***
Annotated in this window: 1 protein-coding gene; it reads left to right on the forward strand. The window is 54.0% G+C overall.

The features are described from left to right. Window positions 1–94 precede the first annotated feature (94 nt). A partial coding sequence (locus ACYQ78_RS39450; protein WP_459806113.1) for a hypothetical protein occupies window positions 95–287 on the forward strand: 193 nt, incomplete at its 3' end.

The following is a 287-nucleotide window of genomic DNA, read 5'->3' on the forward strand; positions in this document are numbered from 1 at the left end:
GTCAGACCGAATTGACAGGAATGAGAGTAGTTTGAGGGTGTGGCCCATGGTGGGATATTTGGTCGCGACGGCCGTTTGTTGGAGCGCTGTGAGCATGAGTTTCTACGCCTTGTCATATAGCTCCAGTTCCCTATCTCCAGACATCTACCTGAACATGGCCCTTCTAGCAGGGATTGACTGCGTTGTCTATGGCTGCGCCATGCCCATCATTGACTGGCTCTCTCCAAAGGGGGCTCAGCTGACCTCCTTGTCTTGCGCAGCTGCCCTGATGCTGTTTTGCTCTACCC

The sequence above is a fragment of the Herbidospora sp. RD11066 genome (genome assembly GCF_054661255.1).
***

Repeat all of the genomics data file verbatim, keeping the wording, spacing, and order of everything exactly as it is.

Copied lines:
Annotated in this window: 1 protein-coding gene; it reads left to right on the forward strand. The window is 54.0% G+C overall.

The features are described from left to right. Window positions 1–94 precede the first annotated feature (94 nt). A partial coding sequence (locus ACYQ78_RS39450; protein WP_459806113.1) for a hypothetical protein occupies window positions 95–287 on the forward strand: 193 nt, incomplete at its 3' end.

The following is a 287-nucleotide window of genomic DNA, read 5'->3' on the forward strand; positions in this document are numbered from 1 at the left end:
GTCAGACCGAATTGACAGGAATGAGAGTAGTTTGAGGGTGTGGCCCATGGTGGGATATTTGGTCGCGACGGCCGTTTGTTGGAGCGCTGTGAGCATGAGTTTCTACGCCTTGTCATATAGCTCCAGTTCCCTATCTCCAGACATCTACCTGAACATGGCCCTTCTAGCAGGGATTGACTGCGTTGTCTATGGCTGCGCCATGCCCATCATTGACTGGCTCTCTCCAAAGGGGGCTCAGCTGACCTCCTTGTCTTGCGCAGCTGCCCTGATGCTGTTTTGCTCTACCC

The sequence above is a fragment of the Herbidospora sp. RD11066 genome (genome assembly GCF_054661255.1).